Anya Parks

Class of 2021 - Evolutionary Anthropology & German
Duke in Berlin

Coffee in Berlin - Anya navigates Bargeld

  • At the coffee shop

Hello, world! 

My name is Anya and I'm a 20-year-old Evolutionary Anthropology major and am currently studying in Germany.

Every day I wake up and pretend to know what I’m doing. 

I do not.

Here’s the thing about studying abroad. It’s one of the best-worst things you can do. You give up everything you know to explore another country. You are excited, terrified, and in denial (about being terrified). You are thankful for your privilege and yet are going through one of the most difficult times of your life.


Let’s talk about getting coffee. When you’re an American used to charging $1.00 to your credit card, you’re not prepared to look dumb at a German coffee shop.

It’s raining on a Sunday. I have no place to be and a ton of homework that needs to get done. I sit at my desk, my cursor taunting me. I type a thought. I delete the thought – it’s an embarrassment to the German language. I sigh.  

I’ve always liked writing. Some of my most intimate conversations have been on paper. Doing it in German? It’s just not the same. I don’t have the building blocks I need to properly express myself. My chin sits in my hands and my crashing motivation peeks at the bedcovers. I’m tempted.  

I shove my laptop in my backpack before I give up entirely. In a last-ditch effort, I decide to go to a coffee shop.  

Except, there’s a problem. For reasons involving a shredded debit card, Disney World, and poor planning, I have zero physical Euros. Absolutely none.  

In Germany, paper money, called Bargeld, is used everywhere. Most places – especially the cute ones good for selfies -- don’t accept cards. So, if I want to go somewhere for coffee, I have to do a little recon.  

With the help of google maps, I am overjoyed to find a coffeeshop that doesn’t require cash. Except, when I arrive, it doesn’t really look like a coffeeshop. It’s almost like a bar that also happens to sell coffee in the mornings.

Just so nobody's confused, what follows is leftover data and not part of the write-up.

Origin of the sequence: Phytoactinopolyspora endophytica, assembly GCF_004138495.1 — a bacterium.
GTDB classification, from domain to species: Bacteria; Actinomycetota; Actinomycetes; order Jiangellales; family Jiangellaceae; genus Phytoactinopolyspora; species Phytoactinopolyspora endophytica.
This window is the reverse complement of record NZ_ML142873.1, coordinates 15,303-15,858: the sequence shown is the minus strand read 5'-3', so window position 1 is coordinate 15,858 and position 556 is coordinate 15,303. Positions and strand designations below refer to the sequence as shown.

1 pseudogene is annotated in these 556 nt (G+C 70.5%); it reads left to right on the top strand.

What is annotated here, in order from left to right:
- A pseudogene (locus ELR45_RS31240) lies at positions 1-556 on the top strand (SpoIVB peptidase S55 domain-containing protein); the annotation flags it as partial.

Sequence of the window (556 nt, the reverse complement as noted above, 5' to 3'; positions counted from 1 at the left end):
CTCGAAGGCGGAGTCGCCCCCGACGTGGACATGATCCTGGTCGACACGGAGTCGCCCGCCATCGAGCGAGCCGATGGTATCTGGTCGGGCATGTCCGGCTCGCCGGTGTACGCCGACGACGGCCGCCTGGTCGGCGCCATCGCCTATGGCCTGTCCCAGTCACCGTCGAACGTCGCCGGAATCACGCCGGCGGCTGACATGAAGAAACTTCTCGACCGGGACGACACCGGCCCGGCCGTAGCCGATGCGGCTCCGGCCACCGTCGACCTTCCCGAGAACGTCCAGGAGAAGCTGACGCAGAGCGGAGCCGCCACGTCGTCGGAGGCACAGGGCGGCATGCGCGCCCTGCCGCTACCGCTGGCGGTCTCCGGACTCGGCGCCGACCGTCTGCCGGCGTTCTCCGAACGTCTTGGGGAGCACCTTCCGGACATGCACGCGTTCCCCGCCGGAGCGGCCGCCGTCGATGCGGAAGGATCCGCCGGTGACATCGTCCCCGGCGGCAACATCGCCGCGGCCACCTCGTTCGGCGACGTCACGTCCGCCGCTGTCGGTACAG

I immediately stick out like a sore thumb – a young, black female with a backpack. Old men sit at barrels-turned-tables and watch the news. I feel pinned by their eyes. There’s a young woman at a counter. I’m elated to see her!  

“Hallo! Nahmst du karte?” – “Hi! Do you take card?”  

You have to ask this first. I have no desire to accept service and then be accused of theft!  She nods. I order a coffee and hand her a credit card. She gives a look. “Wirklich?” her face says, “for 2 euros? Is this girl serious?” 

I give her my best fear grimace. 

The look of doubt on her face is amazing. So expressive – 10/10, this girl should get an Oscar.   She proceeds to check with her manager. Apparently, paying 2 euros with a card is not something you see every day.  

Why are we talking about coffee? Or– more correctly – my amazing misadventures in obtaining coffee?  

Being abroad is hard because of the little things. It’s the confusion, the misunderstandings, the embarrassment. The most trivial things become barriers and the parts of life we took for granted are suddenly highlighted. Despite it being painfully awkward (a word that German doesn’t have! *) it’s also wonderful.  

Every day there’s learning to be done. It’s the little things – like the fact that Germans don’t believe in lines, they eat way too much bread, and refuse to j-walk– that are slightly magical. They highlight the things we as humans all have in common. They show the way we live together in harmony, silently and unknowingly building entire societies without ever really intending.   

Tonight, I’m going to go to bed and when I wake up, I’m not going to know what I’m doing. And that’s okay. I’ll be learning, and growing, and enjoying the little things.   And hopefully drinking coffee. We’ll see how that goes.  



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